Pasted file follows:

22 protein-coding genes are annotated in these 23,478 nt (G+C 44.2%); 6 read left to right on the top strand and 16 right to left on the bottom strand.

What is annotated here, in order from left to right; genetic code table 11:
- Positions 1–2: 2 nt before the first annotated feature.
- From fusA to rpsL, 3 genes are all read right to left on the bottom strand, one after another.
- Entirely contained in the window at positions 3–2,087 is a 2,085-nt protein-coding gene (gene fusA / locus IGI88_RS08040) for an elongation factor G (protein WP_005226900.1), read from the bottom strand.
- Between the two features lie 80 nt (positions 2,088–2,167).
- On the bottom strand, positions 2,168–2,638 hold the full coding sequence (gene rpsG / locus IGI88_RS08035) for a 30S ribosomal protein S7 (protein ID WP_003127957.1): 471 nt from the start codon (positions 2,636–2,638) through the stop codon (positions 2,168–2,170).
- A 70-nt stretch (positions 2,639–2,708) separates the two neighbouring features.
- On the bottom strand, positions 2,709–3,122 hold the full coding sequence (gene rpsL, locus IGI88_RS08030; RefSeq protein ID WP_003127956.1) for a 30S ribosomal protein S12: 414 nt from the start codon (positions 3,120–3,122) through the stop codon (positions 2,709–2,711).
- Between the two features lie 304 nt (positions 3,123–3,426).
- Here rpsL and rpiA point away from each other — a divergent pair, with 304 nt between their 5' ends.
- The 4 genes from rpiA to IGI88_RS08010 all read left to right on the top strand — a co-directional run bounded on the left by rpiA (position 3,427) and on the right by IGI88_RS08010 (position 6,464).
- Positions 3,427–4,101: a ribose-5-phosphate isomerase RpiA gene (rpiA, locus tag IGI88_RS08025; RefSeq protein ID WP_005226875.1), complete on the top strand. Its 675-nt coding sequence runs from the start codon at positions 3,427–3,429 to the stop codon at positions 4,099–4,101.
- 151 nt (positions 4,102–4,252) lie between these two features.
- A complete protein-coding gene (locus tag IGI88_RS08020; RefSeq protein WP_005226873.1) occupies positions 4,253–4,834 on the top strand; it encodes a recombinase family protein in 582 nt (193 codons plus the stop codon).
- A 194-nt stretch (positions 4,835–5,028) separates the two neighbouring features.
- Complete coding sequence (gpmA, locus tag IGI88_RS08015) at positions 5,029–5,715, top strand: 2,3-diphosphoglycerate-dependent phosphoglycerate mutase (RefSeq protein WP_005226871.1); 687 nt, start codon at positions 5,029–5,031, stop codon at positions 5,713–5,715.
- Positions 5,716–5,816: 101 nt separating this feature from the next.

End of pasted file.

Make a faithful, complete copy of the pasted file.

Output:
22 protein-coding genes are annotated in these 23,478 nt (G+C 44.2%); 6 read left to right on the top strand and 16 right to left on the bottom strand.

What is annotated here, in order from left to right; genetic code table 11:
- Positions 1–2: 2 nt before the first annotated feature.
- From fusA to rpsL, 3 genes are all read right to left on the bottom strand, one after another.
- Entirely contained in the window at positions 3–2,087 is a 2,085-nt protein-coding gene (gene fusA / locus IGI88_RS08040) for an elongation factor G (protein WP_005226900.1), read from the bottom strand.
- Between the two features lie 80 nt (positions 2,088–2,167).
- On the bottom strand, positions 2,168–2,638 hold the full coding sequence (gene rpsG / locus IGI88_RS08035) for a 30S ribosomal protein S7 (protein ID WP_003127957.1): 471 nt from the start codon (positions 2,636–2,638) through the stop codon (positions 2,168–2,170).
- A 70-nt stretch (positions 2,639–2,708) separates the two neighbouring features.
- On the bottom strand, positions 2,709–3,122 hold the full coding sequence (gene rpsL, locus IGI88_RS08030; RefSeq protein ID WP_003127956.1) for a 30S ribosomal protein S12: 414 nt from the start codon (positions 3,120–3,122) through the stop codon (positions 2,709–2,711).
- Between the two features lie 304 nt (positions 3,123–3,426).
- Here rpsL and rpiA point away from each other — a divergent pair, with 304 nt between their 5' ends.
- The 4 genes from rpiA to IGI88_RS08010 all read left to right on the top strand — a co-directional run bounded on the left by rpiA (position 3,427) and on the right by IGI88_RS08010 (position 6,464).
- Positions 3,427–4,101: a ribose-5-phosphate isomerase RpiA gene (rpiA, locus tag IGI88_RS08025; RefSeq protein ID WP_005226875.1), complete on the top strand. Its 675-nt coding sequence runs from the start codon at positions 3,427–3,429 to the stop codon at positions 4,099–4,101.
- 151 nt (positions 4,102–4,252) lie between these two features.
- A complete protein-coding gene (locus tag IGI88_RS08020; RefSeq protein WP_005226873.1) occupies positions 4,253–4,834 on the top strand; it encodes a recombinase family protein in 582 nt (193 codons plus the stop codon).
- A 194-nt stretch (positions 4,835–5,028) separates the two neighbouring features.
- Complete coding sequence (gpmA, locus tag IGI88_RS08015) at positions 5,029–5,715, top strand: 2,3-diphosphoglycerate-dependent phosphoglycerate mutase (RefSeq protein WP_005226871.1); 687 nt, start codon at positions 5,029–5,031, stop codon at positions 5,713–5,715.
- Positions 5,716–5,816: 101 nt separating this feature from the next.